Why did Söring pick Jim Farmer? Because Elizabeth Haysom had once mentioned Jim Farmer in a letter to Jens Söring, and then, in an unrelated comment in that same letter, talked about smoking a “joint” (it’s not even clear that she smoked it with Farmer).
On this microscopic reed, Söring constructed an elaborate fantasy in which Jim Farmer was not only a drug dealer, but a sinister blackmailer and even a possible accomplice to murder. I won’t go into this matter in much more detail, because the purpose of this post is to defend Jim Farmer from unfair attacks, not to amplify them. A much more detailed account of Söring’s bizarre fantasies about Farmer can be found starting at page 220 of the Wright Report.
Söring Deploys Jim Farmer as a Human Shield During his Trial
Under direct examination by his lawyer Rick Neaton, Söring described what he claims Elizabeth said about her drug dealer on March 30, 1985 (Trial transcript, 18 June, p. 52):
Um, well, I mean she told me who the person was, all right, the person was either a sophomore or junior Echols scholar [i.e., gifted student scholarship, like those Haysom and Söring had] who both of us knew called Jim Farmer. And you know, I loved her, you know, I told her if you’re in trouble with this guy and he wants money or something, I will give you the money, that’s not a problem, let’s not do this because it’s dangerous.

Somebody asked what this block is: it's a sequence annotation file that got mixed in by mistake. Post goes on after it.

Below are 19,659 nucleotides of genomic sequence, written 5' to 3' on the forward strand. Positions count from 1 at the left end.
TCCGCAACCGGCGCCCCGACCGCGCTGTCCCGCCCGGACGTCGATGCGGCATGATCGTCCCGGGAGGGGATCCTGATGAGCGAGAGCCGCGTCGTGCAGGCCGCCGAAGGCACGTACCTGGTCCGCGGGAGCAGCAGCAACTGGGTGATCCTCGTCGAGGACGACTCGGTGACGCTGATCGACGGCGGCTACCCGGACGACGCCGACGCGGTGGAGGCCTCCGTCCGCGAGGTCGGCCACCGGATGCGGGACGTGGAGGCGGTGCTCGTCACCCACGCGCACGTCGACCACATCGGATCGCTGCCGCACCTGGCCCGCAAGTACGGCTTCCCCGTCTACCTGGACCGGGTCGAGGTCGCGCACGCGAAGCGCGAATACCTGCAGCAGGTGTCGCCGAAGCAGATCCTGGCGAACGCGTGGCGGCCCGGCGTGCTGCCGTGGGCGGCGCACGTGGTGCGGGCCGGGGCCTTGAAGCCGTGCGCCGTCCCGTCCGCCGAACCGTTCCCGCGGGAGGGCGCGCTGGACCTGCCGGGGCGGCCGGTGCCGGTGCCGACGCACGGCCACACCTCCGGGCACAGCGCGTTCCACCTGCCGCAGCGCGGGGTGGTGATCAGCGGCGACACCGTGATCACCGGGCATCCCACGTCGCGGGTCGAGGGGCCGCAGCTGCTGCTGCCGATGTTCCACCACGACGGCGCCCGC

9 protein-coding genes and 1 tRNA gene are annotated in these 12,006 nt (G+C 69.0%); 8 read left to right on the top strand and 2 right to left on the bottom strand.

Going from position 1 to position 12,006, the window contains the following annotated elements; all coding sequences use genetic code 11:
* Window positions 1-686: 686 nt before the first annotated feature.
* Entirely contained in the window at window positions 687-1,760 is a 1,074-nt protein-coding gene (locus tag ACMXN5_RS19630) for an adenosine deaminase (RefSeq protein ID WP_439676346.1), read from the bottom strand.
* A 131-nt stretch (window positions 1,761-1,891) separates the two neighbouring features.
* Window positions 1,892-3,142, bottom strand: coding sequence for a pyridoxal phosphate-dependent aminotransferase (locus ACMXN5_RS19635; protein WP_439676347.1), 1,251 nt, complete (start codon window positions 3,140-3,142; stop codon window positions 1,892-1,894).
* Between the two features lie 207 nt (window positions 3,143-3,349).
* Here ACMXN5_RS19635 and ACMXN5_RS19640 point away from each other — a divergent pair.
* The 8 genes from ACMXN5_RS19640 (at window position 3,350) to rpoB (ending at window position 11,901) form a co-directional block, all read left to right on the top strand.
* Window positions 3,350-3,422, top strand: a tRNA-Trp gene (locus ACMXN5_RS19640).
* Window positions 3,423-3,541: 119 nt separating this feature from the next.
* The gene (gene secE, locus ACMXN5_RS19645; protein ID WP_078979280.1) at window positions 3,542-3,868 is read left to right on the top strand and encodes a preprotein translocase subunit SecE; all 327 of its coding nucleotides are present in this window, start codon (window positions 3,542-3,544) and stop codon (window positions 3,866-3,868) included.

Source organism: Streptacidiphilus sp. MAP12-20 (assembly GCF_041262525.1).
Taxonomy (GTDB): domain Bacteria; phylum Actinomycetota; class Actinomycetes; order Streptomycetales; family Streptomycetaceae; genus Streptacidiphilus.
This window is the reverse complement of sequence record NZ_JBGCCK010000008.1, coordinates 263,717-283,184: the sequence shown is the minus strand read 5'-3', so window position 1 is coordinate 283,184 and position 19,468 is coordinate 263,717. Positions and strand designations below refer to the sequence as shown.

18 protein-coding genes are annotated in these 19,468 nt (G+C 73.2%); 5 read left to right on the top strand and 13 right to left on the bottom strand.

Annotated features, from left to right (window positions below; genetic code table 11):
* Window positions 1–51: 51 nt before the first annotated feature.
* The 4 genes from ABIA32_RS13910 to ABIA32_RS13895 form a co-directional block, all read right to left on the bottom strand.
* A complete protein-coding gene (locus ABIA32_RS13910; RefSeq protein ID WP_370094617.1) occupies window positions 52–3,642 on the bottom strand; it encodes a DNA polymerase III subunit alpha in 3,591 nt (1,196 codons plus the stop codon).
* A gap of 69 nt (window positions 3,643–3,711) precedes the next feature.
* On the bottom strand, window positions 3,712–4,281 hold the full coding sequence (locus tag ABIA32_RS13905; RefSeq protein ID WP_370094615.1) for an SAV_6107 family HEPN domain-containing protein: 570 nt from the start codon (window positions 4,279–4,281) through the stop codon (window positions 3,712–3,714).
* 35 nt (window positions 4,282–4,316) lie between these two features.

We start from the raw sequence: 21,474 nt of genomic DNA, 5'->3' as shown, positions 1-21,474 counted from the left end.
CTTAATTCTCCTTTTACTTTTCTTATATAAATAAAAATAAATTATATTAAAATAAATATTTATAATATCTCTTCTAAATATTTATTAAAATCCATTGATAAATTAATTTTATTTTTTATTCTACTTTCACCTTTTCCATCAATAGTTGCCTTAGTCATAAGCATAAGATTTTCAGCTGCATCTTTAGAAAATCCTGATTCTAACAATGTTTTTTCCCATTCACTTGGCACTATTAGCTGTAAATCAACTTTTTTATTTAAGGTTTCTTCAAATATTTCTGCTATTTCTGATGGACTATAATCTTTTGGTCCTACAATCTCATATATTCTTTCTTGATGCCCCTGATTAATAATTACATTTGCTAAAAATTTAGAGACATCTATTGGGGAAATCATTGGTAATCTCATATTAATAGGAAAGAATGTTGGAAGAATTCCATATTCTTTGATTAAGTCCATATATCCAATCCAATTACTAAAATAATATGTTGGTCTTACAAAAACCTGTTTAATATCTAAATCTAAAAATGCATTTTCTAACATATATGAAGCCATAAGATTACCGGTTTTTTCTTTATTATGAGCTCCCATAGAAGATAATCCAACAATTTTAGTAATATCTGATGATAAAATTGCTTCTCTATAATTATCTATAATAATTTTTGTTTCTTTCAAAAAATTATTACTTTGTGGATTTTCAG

But Söring wasn’t done smearing Farmer:
[Söring]: Well at that point she explained to me what her real concern was, was that she wasn’t worried about getting caught on this particular trip, and that her main worry was being blackmailed basically, being under the power of Jim Farmer once she had done this.
Q Why did she think she could be under this person’s power, or this person’s control?
A Well Jim Farmer’s parents also live in Lynchburg, and she told me that they knew each other socially, the families. And she said that if she did this, Jim Farmer would then be able to blackmail her about it, about threatening to go to her parents, her parents were very worried about Elizabeth using drugs, because she had used a lot of drugs in the past. And and if somebody who is a friend or the family like Jim Farmer spoke to her parents about it, and not only made an accusation that she was still using drugs, but could actually name the specific date and occasion in which she was doing drug dealing, then her parents would obviously get really furious.
Söring continued to accuse Jim Farmer of being a sinister drug dealer in the remainder of his (friendly) direct examination. During cross-examination by District Attorney Jim Updike, Söring again spontaneously brought up Jim Farmer, prompting Updike to observe: “Why are you so interested in attacking this individual? I haven’t asked you about him.” (18 June, p. 176).
At this point, everyone in the courtroom was asking themselves one simple question:
Who and where is Jim Farmer?
Farmer was an ordinary middle-class college graduate with a long paper trail. He would have been easy to locate. In fact, his father was a local judge. A simple phone call was enough to get in touch with him.